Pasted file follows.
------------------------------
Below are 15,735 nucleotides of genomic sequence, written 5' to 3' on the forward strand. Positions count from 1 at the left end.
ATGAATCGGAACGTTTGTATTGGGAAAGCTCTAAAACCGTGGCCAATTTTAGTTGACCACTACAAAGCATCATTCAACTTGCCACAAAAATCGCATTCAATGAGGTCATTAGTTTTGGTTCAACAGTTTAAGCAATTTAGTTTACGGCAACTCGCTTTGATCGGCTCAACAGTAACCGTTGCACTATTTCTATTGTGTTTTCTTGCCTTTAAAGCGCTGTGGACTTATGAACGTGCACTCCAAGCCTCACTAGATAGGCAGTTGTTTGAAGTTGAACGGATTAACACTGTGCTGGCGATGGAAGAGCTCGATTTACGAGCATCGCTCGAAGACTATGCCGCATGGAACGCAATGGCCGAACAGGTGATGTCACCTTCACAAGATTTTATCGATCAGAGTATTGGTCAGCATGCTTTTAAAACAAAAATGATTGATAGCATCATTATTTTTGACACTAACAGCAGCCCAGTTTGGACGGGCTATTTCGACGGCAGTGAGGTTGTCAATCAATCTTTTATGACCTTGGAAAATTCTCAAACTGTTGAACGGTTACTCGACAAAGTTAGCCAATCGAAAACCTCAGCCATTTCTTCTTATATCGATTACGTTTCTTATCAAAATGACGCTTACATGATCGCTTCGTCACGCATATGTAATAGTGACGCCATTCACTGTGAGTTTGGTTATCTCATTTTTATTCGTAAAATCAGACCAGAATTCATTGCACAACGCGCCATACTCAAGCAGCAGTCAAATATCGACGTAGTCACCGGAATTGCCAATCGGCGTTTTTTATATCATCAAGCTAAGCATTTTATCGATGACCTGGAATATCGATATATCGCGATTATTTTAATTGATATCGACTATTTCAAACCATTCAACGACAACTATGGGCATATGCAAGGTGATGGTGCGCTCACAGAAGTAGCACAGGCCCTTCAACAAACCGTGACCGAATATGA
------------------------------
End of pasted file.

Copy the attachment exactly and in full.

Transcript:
Below are 15,735 nucleotides of genomic sequence, written 5' to 3' on the forward strand. Positions count from 1 at the left end.
ATGAATCGGAACGTTTGTATTGGGAAAGCTCTAAAACCGTGGCCAATTTTAGTTGACCACTACAAAGCATCATTCAACTTGCCACAAAAATCGCATTCAATGAGGTCATTAGTTTTGGTTCAACAGTTTAAGCAATTTAGTTTACGGCAACTCGCTTTGATCGGCTCAACAGTAACCGTTGCACTATTTCTATTGTGTTTTCTTGCCTTTAAAGCGCTGTGGACTTATGAACGTGCACTCCAAGCCTCACTAGATAGGCAGTTGTTTGAAGTTGAACGGATTAACACTGTGCTGGCGATGGAAGAGCTCGATTTACGAGCATCGCTCGAAGACTATGCCGCATGGAACGCAATGGCCGAACAGGTGATGTCACCTTCACAAGATTTTATCGATCAGAGTATTGGTCAGCATGCTTTTAAAACAAAAATGATTGATAGCATCATTATTTTTGACACTAACAGCAGCCCAGTTTGGACGGGCTATTTCGACGGCAGTGAGGTTGTCAATCAATCTTTTATGACCTTGGAAAATTCTCAAACTGTTGAACGGTTACTCGACAAAGTTAGCCAATCGAAAACCTCAGCCATTTCTTCTTATATCGATTACGTTTCTTATCAAAATGACGCTTACATGATCGCTTCGTCACGCATATGTAATAGTGACGCCATTCACTGTGAGTTTGGTTATCTCATTTTTATTCGTAAAATCAGACCAGAATTCATTGCACAACGCGCCATACTCAAGCAGCAGTCAAATATCGACGTAGTCACCGGAATTGCCAATCGGCGTTTTTTATATCATCAAGCTAAGCATTTTATCGATGACCTGGAATATCGATATATCGCGATTATTTTAATTGATATCGACTATTTCAAACCATTCAACGACAACTATGGGCATATGCAAGGTGATGGTGCGCTCACAGAAGTAGCACAGGCCCTTCAACAAACCGTGACCGAATATGA